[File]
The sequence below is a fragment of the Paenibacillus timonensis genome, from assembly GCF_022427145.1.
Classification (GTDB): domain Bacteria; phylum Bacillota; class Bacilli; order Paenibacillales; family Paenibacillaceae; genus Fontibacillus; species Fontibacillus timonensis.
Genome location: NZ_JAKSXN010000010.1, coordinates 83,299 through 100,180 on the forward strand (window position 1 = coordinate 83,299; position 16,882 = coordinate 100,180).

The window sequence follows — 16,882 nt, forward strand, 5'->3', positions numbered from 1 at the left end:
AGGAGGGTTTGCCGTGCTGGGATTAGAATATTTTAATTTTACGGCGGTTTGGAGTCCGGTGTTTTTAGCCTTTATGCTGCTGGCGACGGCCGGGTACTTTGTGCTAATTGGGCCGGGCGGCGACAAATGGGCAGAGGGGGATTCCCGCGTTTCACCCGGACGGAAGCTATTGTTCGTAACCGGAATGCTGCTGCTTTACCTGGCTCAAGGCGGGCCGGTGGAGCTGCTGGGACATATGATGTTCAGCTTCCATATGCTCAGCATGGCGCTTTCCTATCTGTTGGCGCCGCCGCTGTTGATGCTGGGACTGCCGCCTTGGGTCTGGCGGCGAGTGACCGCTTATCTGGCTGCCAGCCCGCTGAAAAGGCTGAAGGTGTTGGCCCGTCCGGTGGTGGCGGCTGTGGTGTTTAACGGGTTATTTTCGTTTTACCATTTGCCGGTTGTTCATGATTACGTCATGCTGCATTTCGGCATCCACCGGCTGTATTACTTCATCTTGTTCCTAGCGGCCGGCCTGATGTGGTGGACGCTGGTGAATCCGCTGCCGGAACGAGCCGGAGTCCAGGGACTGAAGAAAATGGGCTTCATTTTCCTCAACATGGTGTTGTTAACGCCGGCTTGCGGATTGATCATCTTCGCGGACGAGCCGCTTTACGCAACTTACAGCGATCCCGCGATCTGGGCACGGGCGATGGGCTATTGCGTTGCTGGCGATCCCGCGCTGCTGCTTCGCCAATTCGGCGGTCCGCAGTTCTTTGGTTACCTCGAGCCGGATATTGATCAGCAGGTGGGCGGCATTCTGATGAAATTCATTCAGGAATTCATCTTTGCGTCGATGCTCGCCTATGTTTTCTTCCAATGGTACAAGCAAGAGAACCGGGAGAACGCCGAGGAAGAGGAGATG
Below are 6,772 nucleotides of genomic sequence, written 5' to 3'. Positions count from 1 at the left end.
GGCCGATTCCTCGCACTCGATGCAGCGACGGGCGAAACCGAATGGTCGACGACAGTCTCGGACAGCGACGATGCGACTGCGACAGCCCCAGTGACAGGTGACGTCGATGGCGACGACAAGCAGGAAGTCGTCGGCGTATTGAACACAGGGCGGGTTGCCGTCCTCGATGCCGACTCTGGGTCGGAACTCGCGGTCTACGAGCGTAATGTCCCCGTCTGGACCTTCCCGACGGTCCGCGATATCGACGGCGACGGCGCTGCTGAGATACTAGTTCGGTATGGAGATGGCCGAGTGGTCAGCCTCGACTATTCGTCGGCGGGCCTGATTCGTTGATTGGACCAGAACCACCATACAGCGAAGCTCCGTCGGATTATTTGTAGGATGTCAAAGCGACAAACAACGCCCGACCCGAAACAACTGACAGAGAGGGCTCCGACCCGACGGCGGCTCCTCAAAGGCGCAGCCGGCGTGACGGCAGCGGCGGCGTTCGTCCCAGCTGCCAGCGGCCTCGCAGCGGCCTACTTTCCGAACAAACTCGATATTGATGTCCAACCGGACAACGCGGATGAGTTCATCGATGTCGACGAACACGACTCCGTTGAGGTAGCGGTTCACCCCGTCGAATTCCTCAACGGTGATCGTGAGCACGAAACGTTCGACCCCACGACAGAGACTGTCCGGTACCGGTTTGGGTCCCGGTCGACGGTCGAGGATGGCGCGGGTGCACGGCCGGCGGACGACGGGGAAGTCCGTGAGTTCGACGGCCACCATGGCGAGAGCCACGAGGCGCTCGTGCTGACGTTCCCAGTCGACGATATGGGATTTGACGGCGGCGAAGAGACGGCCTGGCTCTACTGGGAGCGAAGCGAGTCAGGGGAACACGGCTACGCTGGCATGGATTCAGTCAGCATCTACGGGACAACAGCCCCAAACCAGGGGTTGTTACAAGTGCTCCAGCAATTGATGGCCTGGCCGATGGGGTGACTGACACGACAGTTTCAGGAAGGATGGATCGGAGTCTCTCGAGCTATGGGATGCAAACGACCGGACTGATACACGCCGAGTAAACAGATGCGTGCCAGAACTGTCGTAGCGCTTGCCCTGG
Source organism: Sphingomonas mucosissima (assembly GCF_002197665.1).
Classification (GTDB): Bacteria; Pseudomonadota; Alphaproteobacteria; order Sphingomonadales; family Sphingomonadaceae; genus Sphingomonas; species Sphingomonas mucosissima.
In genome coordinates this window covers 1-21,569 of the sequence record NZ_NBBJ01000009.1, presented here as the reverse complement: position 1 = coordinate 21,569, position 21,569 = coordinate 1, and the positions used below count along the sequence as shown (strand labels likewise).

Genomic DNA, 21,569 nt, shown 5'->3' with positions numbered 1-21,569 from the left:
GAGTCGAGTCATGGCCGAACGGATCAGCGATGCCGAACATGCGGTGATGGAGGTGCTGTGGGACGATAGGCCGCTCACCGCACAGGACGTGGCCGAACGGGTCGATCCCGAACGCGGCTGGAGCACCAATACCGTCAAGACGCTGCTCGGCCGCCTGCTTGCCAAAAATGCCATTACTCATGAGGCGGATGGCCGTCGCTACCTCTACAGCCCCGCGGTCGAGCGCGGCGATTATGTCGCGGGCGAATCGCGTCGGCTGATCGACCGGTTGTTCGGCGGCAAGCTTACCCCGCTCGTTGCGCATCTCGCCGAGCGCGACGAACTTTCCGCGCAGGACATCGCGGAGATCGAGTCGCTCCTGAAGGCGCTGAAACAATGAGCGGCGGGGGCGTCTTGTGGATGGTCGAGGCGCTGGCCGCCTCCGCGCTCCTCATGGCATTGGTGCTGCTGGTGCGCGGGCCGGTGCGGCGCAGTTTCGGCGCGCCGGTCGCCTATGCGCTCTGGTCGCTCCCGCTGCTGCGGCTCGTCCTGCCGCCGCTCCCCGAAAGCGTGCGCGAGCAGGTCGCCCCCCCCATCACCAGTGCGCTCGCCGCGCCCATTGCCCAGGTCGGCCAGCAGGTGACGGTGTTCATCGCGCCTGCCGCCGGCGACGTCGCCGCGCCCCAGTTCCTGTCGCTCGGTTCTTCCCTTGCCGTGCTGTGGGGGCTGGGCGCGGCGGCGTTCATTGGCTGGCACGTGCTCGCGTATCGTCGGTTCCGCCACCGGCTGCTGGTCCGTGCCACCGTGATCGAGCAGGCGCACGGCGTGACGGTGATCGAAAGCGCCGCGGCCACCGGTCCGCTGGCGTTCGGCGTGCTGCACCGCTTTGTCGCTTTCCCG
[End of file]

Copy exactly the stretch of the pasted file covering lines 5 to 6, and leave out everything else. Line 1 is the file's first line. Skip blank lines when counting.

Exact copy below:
AGGAGGGTTTGCCGTGCTGGGATTAGAATATTTTAATTTTACGGCGGTTTGGAGTCCGGTGTTTTTAGCCTTTATGCTGCTGGCGACGGCCGGGTACTTTGTGCTAATTGGGCCGGGCGGCGACAAATGGGCAGAGGGGGATTCCCGCGTTTCACCCGGACGGAAGCTATTGTTCGTAACCGGAATGCTGCTGCTTTACCTGGCTCAAGGCGGGCCGGTGGAGCTGCTGGGACATATGATGTTCAGCTTCCATATGCTCAGCATGGCGCTTTCCTATCTGTTGGCGCCGCCGCTGTTGATGCTGGGACTGCCGCCTTGGGTCTGGCGGCGAGTGACCGCTTATCTGGCTGCCAGCCCGCTGAAAAGGCTGAAGGTGTTGGCCCGTCCGGTGGTGGCGGCTGTGGTGTTTAACGGGTTATTTTCGTTTTACCATTTGCCGGTTGTTCATGATTACGTCATGCTGCATTTCGGCATCCACCGGCTGTATTACTTCATCTTGTTCCTAGCGGCCGGCCTGATGTGGTGGACGCTGGTGAATCCGCTGCCGGAACGAGCCGGAGTCCAGGGACTGAAGAAAATGGGCTTCATTTTCCTCAACATGGTGTTGTTAACGCCGGCTTGCGGATTGATCATCTTCGCGGACGAGCCGCTTTACGCAACTTACAGCGATCCCGCGATCTGGGCACGGGCGATGGGCTATTGCGTTGCTGGCGATCCCGCGCTGCTGCTTCGCCAATTCGGCGGTCCGCAGTTCTTTGGTTACCTCGAGCCGGATATTGATCAGCAGGTGGGCGGCATTCTGATGAAATTCATTCAGGAATTCATCTTTGCGTCGATGCTCGCCTATGTTTTCTTCCAATGGTACAAGCAAGAGAACCGGGAGAACGCCGAGGAAGAGGAGATG
Below are 6,772 nucleotides of genomic sequence, written 5' to 3'. Positions count from 1 at the left end.